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Simon Gibson
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Finding New Red Deer Areas
Jul 24th, 2011 at 11:38am
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Finding New Red Deer Hunting Areas



Rimutaka red photographed at first light

One of the most commonly asked questions you hear is ďwhereís a good area to hunt red deerĒ and itís a question that pops up on the forum all the time. While most hunters will tell you about general areas most have worked very hard to find good areas and are often unwilling to give up hard-won knowledge on hot spots so itís up to you to do some research and put in some hard yards on the hill. The old saying that 10% of hunters take 90% of the game is absolutely true and is simply because they put in maximum effort in all aspects of their hunting from fitness, scouting areas, to having top quality gear.†

Sources of hunting Information
There are many sources of information available that will give you a head start on finding some good areas before you head into the hills. The Fishnhunt forum is of course a good source with posts requesting info on areas and some great threads in the Hunting Reports section. Hunting magazines are a valuable source of information as the stories published in them can give up to date information on animal numbers in areas and also pictures of the terrain. Many authors of hunting stories will be deliberately vague on the exact location of their hunt to avoid a gold rush of hunters heading for their hot spot but you will get an idea of how good the general area is. Hunting books are another good source of information for terrain and routes into areas however when it comes to animal numbers these may have changed dramatically since the book was published depending on helicopter activity and poison drops. A very good publication for information on hunting areas is the Spot X Hunting New Zealand book. This lists over one thousand hunting spots throughout New Zealand and while the information is very general it will give you ideas on areas to look at. By joining your local Deerstalkers club you will get to go on club hunts and get to meet fellow hunters who you can team up with. Most hunters are happy to give general information on areas but once again don't expect those present to give up their hard won hot spot information to a newcomer. Department of Conservation field offices are worth contacting for information however I have found that generally the staffs' knowledge of hunting in the area can be quite limited. They will however be able to tell you if the area has been poisoned recently and what aerial wild animal recovery is taking place. Another source of information is old hunters who like nothing better than talking about their hunting exploits and sharing their knowledge with a keen new hunter. I was told of a ridge in the Rimutakas that produced great racks back in the seventies by an old hunter and on my first visit there I took an eleven point rack. Often an area that was good decades ago will still be good unless it's been poisoned or access to it has been opened up.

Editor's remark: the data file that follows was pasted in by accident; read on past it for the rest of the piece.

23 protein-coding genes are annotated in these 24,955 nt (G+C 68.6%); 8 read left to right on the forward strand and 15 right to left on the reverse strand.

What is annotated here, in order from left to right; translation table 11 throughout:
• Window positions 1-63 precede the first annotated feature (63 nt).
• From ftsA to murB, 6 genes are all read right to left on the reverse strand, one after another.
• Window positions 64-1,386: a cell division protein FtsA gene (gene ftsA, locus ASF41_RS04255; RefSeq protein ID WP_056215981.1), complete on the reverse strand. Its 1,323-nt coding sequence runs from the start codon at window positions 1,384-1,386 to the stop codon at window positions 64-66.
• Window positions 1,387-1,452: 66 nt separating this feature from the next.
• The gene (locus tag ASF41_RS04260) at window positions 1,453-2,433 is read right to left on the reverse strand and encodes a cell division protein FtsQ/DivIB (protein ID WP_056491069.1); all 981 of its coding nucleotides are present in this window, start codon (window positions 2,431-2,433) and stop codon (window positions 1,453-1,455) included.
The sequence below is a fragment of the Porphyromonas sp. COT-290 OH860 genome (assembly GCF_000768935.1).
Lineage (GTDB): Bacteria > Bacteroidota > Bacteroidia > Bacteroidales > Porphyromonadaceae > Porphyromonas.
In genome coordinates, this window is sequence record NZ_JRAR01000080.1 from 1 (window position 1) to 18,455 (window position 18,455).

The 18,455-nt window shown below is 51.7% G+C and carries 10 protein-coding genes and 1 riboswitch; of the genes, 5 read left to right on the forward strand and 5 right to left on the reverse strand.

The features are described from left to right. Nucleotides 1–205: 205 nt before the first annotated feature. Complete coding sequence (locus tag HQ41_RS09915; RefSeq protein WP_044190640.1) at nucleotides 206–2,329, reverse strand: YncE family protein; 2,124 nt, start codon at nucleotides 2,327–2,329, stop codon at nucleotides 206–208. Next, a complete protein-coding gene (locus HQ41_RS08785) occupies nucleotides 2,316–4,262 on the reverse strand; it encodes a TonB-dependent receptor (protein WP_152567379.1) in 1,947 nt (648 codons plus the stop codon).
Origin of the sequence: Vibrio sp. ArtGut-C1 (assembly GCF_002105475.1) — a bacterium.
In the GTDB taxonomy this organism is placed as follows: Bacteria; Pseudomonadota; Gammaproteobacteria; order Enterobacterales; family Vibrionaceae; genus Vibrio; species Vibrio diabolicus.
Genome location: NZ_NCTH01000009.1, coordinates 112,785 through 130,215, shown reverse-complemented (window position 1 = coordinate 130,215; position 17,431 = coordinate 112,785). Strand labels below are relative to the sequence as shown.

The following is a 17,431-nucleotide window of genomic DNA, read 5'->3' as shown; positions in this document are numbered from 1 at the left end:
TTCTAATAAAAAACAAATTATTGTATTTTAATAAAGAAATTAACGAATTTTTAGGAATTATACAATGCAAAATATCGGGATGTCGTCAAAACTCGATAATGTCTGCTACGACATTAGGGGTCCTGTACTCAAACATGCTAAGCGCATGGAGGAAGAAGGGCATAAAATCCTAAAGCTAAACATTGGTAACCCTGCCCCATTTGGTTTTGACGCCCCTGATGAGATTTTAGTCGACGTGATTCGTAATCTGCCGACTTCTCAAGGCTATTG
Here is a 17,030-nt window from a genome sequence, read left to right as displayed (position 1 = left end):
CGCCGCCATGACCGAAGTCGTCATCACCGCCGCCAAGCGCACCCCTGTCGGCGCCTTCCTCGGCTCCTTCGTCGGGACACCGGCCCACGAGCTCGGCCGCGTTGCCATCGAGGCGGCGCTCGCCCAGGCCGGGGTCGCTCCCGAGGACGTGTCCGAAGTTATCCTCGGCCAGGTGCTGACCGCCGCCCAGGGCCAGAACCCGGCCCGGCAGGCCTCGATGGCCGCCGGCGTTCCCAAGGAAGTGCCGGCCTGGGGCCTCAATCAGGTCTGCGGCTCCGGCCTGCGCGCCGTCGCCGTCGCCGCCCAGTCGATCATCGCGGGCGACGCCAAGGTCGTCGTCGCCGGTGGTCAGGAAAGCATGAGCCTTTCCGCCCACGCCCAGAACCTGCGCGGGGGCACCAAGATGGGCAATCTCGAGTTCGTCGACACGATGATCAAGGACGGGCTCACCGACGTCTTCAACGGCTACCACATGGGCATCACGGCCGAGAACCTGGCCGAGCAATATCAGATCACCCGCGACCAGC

Once you have decided on an area you want to check out then itís important to get the appropriate map of the area or use some mapping software which will show you tracks and huts in the area and also access points. Google Earth is always worth a look at to get an idea of the topography.

Scouting new areas
You can read all the books, forums and magazines you want but the only way to find out if an area holds game is to visit it. I do a lot of day trips scouting out new areas where I leave Sako at home which allows me to cover a lot more country than if I was stalking it and it doesn't matter what time of day it is. An added bonus is you don't have to worry about wind direction as its only animal sign you are looking for. In many areas the bush edge bordering farm land has been heavily poisoned so you will need to get further back into the hills and spend a few days looking for sign. On these trips I am looking for an area that is not heavily used by trampers and other hunters and offers habitat that is appealing to deer.

What to look for